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Hi everyone, I am running a script on my website which created a dump of a mysql database and saves it onto the system. It looks like this, mysqldump --opt ...
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  1. #1
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    Prefixing a file name with the date


    Hi everyone, I am running a script on my website which created a dump of a mysql database and saves it onto the system. It looks like this,

    mysqldump --opt -hlocalhost -uuser -ppassword database | gzip > /path/for/file/mysqlbackup.gz

    How could prefix mysqlbackup.gz with the current time and date baring in mind that this script is to be run automatically with cron.

    Secondly does anyone know how I could then email this file, again running from the same cron function?

  2. #2
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    I can suggest with the date issue to create a variable and use the date command:
    dte=`date`
    mysqldump --opt -hlocalhost -uuser -ppassword database | gzip \ > /path/for/file/${dte}mysqlbackup.gz
    (in bash that is how it would be done)
    Mailing depends on what language you are running the script in...Most scripting languages have mail type functions built in...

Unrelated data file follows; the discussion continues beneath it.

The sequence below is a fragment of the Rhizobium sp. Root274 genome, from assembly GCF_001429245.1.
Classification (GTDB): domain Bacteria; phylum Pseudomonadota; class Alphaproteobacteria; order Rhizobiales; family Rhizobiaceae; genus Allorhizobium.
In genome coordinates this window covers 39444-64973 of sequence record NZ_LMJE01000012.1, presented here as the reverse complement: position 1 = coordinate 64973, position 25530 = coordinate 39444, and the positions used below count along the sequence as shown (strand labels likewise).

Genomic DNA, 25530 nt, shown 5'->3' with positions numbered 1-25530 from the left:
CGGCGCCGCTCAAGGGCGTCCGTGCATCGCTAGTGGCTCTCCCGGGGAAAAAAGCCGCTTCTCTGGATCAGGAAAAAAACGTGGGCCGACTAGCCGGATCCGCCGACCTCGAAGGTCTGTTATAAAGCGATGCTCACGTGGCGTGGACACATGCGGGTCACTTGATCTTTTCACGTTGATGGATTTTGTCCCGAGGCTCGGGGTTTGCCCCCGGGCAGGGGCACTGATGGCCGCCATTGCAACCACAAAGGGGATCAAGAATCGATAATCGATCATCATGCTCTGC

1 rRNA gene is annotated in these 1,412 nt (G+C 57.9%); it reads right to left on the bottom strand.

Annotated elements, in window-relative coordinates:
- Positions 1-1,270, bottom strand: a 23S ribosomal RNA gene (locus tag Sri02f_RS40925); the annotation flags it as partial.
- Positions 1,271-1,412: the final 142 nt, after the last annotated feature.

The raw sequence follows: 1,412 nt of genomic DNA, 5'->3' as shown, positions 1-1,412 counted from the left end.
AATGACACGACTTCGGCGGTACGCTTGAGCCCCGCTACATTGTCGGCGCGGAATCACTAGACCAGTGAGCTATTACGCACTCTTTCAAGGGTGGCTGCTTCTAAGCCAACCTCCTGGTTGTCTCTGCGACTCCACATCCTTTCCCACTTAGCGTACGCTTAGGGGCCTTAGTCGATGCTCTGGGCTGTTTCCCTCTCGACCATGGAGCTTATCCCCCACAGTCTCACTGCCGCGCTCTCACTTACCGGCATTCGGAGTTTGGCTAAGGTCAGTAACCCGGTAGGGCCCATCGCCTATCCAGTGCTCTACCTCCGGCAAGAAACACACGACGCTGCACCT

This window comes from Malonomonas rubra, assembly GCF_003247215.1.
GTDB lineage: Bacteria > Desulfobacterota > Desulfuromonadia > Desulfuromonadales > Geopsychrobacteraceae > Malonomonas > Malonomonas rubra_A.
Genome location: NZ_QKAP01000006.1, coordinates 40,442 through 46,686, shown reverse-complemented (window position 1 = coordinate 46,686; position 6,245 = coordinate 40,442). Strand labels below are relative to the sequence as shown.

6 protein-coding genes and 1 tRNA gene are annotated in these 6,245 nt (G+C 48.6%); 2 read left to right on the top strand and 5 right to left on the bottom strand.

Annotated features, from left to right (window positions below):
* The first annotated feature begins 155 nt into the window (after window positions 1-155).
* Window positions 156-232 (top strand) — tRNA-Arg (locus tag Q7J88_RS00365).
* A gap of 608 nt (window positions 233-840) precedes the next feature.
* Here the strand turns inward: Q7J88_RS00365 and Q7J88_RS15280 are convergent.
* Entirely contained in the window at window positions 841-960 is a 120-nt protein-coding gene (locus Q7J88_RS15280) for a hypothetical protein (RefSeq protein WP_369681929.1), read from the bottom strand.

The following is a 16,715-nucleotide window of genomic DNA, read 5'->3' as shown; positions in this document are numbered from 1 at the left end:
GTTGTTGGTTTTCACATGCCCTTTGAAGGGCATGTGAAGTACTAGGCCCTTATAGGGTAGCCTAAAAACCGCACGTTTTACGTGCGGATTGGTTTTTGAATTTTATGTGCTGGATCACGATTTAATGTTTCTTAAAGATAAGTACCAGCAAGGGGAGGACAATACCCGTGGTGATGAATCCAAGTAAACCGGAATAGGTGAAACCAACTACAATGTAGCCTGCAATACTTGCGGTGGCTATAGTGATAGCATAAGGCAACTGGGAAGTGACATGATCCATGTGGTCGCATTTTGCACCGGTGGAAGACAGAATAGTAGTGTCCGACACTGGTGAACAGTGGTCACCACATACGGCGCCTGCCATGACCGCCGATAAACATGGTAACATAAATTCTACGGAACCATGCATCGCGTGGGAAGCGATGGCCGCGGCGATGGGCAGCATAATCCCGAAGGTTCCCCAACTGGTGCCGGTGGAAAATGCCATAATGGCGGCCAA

3. #3
    Linux Guru sdousley's Avatar
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    Quote Originally Posted by ennoil
    I can suggest with the date issue to create a variable and use the date command:
    dte=`date`
    Can i also add, that looking into the date man pages may help fir getting a suitable format since the default will probably show the times with a ":" which is not the best idea. Personally i'd use something like:

    Code:
    mysqldump -u <user> -p<password> database > database-` date "+%d-%m-%Y %H:%M:%S"`.sql
    This will name the file: database-31-01-07 12:00:01.sql

    Obviously you can play with the format of the date, just change the % values and the relevent seperators, but do make sure it's in "" else any spaces will not show properly. And also in the command, if you want to gzip it, then you obviously know how to do that from above, i personally prefer not to though.
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  4. #4
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    I keep getting a ambiguous redirect error message. Whats does this mean?

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